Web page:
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Siniša Belina

Siniša Belina

Sinisa started his professional career at Pliva (now member of the TEVA Group), where in addition to his responsibilities in manufacturing, he also engaged in successful EDMS implementation project. Belina later joined KRKA’s Regulatory Affairs Department, and finally moved to AMPLEXOR. He applies his detailed knowledge of pharmaceutical documentation and processes to areas of business process analysis and optimization of EDMS.

 

Recent Posts


Regulatory transformation: cloud reality check

Written by Siniša Belina in Life Sciences on 19/10/16


An industry debate at AMPLEXOR’s annual user conference in June examined the role of cloud services in driving the next generation of regulatory information management in life sciences, and I want to share with you the main points of the discussion.

The need for regulatory information management (RIM) transformation is driving new interest in cloud services, particularly access to the latest applications via Software as a Service (SaaS) delivery models. But there are different approaches to the cloud, and data sensitivities to consider, so it is rarely a straightforward decision.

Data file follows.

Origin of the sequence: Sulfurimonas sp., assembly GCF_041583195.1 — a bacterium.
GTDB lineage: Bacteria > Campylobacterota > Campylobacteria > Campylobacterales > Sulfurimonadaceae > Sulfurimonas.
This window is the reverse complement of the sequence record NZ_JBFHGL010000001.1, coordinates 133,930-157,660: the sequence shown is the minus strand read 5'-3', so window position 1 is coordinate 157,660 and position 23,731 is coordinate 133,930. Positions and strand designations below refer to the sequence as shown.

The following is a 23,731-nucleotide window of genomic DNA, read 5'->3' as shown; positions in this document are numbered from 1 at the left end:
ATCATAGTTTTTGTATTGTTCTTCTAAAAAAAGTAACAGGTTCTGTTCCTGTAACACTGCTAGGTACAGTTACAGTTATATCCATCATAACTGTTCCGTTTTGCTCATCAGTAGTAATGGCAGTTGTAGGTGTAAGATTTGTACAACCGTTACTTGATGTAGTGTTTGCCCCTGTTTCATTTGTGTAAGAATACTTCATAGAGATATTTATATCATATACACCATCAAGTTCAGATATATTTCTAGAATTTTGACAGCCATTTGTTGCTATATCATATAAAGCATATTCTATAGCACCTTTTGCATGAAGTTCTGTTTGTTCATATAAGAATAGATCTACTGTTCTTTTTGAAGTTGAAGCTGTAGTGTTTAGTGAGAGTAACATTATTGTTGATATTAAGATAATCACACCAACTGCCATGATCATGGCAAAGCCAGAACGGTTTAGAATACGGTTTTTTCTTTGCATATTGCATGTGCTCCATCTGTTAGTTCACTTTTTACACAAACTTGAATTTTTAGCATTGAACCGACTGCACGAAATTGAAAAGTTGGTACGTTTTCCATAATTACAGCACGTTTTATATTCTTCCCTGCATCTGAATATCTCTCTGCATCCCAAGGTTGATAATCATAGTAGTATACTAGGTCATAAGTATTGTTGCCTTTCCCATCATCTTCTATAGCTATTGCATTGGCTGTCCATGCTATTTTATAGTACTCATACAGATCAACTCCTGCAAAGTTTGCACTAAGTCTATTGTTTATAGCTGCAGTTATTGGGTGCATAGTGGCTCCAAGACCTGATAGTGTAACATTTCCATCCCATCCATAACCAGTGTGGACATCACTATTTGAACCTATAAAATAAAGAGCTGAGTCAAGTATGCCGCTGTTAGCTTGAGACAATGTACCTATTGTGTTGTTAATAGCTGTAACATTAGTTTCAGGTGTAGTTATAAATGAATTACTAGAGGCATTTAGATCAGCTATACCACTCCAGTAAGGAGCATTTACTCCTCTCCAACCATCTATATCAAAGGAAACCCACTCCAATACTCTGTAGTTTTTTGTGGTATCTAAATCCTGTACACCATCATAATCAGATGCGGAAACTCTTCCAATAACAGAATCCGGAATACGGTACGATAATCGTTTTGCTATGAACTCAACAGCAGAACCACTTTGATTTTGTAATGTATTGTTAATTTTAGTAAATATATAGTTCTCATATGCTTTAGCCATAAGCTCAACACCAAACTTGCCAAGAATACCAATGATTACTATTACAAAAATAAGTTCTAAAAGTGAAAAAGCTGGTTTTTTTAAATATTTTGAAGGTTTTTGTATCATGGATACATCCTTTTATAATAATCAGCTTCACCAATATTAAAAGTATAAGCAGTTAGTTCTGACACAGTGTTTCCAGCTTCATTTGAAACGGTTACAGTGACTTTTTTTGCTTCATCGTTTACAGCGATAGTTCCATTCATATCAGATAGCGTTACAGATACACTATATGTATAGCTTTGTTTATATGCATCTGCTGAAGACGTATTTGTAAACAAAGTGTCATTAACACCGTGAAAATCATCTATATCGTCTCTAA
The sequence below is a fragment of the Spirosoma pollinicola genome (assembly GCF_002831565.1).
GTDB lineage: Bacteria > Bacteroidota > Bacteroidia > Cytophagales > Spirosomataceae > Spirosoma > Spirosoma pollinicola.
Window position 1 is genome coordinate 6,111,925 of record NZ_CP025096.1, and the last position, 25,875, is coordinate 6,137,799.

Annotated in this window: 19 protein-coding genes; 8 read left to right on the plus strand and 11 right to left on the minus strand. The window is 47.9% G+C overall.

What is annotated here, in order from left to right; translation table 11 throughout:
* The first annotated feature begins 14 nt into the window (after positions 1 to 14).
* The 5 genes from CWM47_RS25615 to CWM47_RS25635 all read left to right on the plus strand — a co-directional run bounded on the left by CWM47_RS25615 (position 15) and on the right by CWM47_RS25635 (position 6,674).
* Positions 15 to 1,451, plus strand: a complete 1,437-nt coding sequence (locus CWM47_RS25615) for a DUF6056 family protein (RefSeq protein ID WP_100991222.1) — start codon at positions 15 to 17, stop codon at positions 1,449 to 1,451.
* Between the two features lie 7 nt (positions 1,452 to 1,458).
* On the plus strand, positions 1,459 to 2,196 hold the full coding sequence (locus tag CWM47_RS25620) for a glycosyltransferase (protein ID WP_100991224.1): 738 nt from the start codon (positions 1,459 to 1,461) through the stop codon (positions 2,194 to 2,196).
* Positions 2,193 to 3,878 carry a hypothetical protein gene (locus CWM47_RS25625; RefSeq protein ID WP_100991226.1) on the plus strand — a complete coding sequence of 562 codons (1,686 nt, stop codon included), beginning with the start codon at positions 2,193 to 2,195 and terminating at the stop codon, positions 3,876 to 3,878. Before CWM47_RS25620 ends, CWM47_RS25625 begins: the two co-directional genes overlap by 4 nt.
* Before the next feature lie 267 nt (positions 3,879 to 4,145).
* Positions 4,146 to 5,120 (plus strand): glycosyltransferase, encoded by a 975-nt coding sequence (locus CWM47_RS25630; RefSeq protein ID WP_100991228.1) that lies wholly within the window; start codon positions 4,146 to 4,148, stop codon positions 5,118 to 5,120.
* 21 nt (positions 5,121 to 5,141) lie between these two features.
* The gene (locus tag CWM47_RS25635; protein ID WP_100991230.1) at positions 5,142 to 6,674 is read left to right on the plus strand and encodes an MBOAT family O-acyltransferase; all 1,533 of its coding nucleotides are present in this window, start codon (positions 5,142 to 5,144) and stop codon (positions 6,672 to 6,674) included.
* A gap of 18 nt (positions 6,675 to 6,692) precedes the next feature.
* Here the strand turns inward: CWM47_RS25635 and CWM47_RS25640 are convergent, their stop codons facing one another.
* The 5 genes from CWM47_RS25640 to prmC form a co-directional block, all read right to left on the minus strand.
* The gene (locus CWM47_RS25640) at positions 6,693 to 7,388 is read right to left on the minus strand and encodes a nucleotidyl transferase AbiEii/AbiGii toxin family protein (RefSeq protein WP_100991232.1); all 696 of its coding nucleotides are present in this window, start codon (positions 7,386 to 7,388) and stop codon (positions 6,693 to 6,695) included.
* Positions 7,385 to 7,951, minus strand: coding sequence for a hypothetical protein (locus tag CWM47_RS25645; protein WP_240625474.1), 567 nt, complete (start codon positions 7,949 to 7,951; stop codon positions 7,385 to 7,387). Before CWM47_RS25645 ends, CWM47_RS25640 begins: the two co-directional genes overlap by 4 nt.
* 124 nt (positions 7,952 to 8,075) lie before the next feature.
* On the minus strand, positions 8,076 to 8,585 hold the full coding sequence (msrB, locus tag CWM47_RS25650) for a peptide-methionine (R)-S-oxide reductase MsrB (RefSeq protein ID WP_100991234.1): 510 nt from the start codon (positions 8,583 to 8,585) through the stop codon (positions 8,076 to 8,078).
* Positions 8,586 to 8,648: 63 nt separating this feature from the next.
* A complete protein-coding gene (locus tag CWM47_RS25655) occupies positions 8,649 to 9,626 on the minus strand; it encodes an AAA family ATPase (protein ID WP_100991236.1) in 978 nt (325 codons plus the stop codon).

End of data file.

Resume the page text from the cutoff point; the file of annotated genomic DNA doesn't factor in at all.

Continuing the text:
It was in this context that AMPLEXOR recently hosted a major industry panel debate, keen to sort the fact from the fiction and establish some best-practice approaches to cloud-based service use in life sciences. The discussion, chaired by Steve Scribner of consultancy The Scribner Group, brought together heavyweight regulatory experts and consultants from across the sector: Romuald Braun of uanotau; Peter Brandstetter of IBM’s GBS Life Sciences team; Torben Thorhauge of NNIT; and Steve Gens of Gens Associates. The audience, made up of AMPLEXOR customers, also participated in the debate.

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Regulatory transformation: the time is now

Written by Siniša Belina in Life Sciences on 21/06/16


Regulatory compliance has always been a double-edged sword for life sciences. It is an essential and central focus for investment because public safety, consumer confidence and sales depend on it. Yet this preoccupation with rules and risk can also be a barrier to innovation, because any deviation from the status quo increases the chance of non-compliance.

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